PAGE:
At the next level, the best possible answer is “non-consensual” conduct, whether penetration, touching or, well, other stuff.  Seems easy enough, and it’s the petard upon which Biden falls. His affection was given without his first seeking consent, enthusiastic or otherwise. The point is that people who forgive Biden his trespasses because he’s affectionate rather than grandpa creepy look to his intent, that he meant no harm.

But Emily’s point is that the intent of the actor isn’t relevant anymore. It’s the feelings of the recipient that define whether sex, touching and, well, other stuff, makes the act an offense. Some of the folks Biden touched were fine with it. Others, not. While ulterior motives may play a part in their post-hoc condemnations, the substantive difference is the level of sensitivity of the person being touched. Some are particularly sensitive, and so any touch will be deemed offensive, while others are made of sterner stuff and can tolerate a hand on their shoulder without crying “sexual assault!”

But how was Biden to know the level of sensitivity of the recipient of his affection? How would he know that he could plant a friendly and totally not sexual kiss on Sarah’s cheek but not Lucy’s? The obvious retort is that it’s a kiss. Clearly, a kiss is over the line, even a friendly one.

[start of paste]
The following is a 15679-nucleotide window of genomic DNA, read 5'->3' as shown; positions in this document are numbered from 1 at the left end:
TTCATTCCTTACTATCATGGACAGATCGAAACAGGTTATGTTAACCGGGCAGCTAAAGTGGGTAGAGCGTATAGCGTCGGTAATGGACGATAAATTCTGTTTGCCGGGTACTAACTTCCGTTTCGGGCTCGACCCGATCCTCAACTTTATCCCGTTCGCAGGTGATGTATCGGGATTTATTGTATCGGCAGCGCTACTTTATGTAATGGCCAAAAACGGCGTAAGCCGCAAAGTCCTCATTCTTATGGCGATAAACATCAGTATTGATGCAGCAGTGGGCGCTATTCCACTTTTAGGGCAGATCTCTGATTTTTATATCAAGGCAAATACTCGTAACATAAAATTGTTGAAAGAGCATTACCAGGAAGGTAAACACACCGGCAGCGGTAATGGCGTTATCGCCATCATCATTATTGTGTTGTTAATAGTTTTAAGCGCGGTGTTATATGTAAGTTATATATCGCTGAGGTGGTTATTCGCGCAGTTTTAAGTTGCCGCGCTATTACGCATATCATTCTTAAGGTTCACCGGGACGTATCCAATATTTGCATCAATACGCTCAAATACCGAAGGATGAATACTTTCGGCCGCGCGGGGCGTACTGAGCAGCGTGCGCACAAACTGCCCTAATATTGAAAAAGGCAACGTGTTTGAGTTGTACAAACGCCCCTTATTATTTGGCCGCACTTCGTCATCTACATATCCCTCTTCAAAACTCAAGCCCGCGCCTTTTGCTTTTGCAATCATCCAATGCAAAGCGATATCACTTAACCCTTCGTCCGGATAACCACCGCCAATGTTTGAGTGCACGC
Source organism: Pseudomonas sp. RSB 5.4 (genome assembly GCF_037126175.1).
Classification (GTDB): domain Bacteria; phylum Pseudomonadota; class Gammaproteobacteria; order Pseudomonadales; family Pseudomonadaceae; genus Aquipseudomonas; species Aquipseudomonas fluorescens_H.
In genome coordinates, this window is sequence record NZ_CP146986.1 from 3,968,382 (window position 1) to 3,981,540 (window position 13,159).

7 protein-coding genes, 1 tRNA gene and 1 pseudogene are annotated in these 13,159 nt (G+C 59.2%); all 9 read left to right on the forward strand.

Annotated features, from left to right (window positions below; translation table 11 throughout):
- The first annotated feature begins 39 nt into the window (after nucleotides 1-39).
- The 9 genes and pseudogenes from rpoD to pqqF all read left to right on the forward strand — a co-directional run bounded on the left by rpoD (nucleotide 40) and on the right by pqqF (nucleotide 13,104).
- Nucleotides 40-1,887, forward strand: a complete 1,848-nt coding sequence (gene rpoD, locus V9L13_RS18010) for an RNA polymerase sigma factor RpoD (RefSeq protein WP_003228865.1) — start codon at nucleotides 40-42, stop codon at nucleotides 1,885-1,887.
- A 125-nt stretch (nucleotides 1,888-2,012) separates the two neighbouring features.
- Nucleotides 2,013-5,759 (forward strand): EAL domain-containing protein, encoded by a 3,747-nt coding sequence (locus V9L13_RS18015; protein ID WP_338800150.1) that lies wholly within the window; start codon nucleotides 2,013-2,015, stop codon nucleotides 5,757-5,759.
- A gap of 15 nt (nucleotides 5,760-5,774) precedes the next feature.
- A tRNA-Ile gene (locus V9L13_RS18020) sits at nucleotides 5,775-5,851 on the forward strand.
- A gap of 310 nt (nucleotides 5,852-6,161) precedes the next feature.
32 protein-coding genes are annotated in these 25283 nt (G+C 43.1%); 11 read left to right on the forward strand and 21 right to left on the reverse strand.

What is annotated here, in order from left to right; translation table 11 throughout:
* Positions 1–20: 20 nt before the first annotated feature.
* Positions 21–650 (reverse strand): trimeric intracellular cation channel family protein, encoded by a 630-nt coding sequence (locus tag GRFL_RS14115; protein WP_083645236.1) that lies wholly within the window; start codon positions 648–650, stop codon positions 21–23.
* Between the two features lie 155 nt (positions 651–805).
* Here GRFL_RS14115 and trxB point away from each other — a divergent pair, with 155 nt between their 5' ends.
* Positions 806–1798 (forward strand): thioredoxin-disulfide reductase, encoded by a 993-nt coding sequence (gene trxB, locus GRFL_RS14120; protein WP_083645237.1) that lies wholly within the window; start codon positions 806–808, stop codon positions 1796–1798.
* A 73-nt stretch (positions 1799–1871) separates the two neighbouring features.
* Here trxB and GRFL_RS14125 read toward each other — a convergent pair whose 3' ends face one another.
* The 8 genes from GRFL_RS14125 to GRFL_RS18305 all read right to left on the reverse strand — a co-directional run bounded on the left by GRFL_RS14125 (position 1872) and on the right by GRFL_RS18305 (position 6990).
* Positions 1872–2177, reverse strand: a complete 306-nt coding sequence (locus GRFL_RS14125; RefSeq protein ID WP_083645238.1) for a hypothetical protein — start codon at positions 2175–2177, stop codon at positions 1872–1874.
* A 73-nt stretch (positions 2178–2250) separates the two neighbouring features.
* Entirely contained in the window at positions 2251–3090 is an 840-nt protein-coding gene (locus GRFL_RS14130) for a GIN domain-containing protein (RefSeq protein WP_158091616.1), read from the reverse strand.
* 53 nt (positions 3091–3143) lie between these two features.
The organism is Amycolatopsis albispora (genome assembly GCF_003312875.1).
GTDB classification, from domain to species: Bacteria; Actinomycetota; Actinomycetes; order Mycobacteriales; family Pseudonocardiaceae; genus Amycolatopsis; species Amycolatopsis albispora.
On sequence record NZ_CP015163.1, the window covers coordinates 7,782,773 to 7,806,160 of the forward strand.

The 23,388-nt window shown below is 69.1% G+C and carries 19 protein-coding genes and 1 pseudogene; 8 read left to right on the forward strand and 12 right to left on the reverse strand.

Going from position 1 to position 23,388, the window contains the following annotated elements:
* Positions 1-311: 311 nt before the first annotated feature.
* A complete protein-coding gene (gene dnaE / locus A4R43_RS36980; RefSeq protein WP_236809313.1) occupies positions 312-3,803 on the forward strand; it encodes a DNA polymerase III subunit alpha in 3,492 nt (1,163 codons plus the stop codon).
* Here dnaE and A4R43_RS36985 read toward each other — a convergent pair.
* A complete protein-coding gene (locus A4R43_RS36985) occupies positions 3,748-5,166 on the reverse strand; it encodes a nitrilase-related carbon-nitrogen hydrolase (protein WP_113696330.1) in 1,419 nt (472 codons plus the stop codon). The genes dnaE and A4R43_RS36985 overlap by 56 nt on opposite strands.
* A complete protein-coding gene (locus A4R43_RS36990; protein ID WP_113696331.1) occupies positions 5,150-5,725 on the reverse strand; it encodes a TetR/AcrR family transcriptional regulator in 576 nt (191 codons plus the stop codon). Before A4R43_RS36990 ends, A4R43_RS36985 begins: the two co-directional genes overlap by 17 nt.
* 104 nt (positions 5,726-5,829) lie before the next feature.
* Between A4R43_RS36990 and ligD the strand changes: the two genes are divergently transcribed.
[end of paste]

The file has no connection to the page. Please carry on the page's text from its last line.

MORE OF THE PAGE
But then there’s the hand on the shoulder, or the knee. Is that the line, that no person should touch any other person without express consent? That would be an objective line for the actor to use to guide his conduct so as not to violate another person’s physical integrity, if that person was so sensitive as to find the touch offensive.

But we’re not done yet, as Joe Biden was the vice president, and Lucy Flores was a candidate running for office who sought, needed the veeps endorsement to the extent she wanted to have any chance of winning. So even if Biden had asked for consent, how could she say no? How could she risk offending Biden by responding, “keep your creepy old man hands, and lips, and nose, away from me”?

Had she given express verbal consent at that moment, was it really consent or merely coerced acquiescence? And this assumes she hadn’t imbibed, which would have relieved her of any agency to consent, since everyone knows people who have ingested a substance that could alter one’s thoughts, release one’s inhibitions, are incapable of consenting.

Or would it not have been clearer had the mechanism by which offense would be taken was a simple “no,” clear and timely, thus preventing whatever trauma that might be felt by even the most sensitive soul, no matter how benign or creepy the actor’s purpose might be?

The offense is neither better nor worse because of the availability of a rhetorical excuse for its condemnation or excuse, but it can’t be avoided if no one is clear on what the offense might be or how to ascertain whether ordinary human conduct, inflicted without any purpose to do harm, crosses the line. And even so, whether the line is fixed or in constant motion, even moving days, years, later, based on a perfectly fine excuse, but one that does nothing to alert the actor to the offense at the time, and in fact informs the actor that it’s not an offense at all?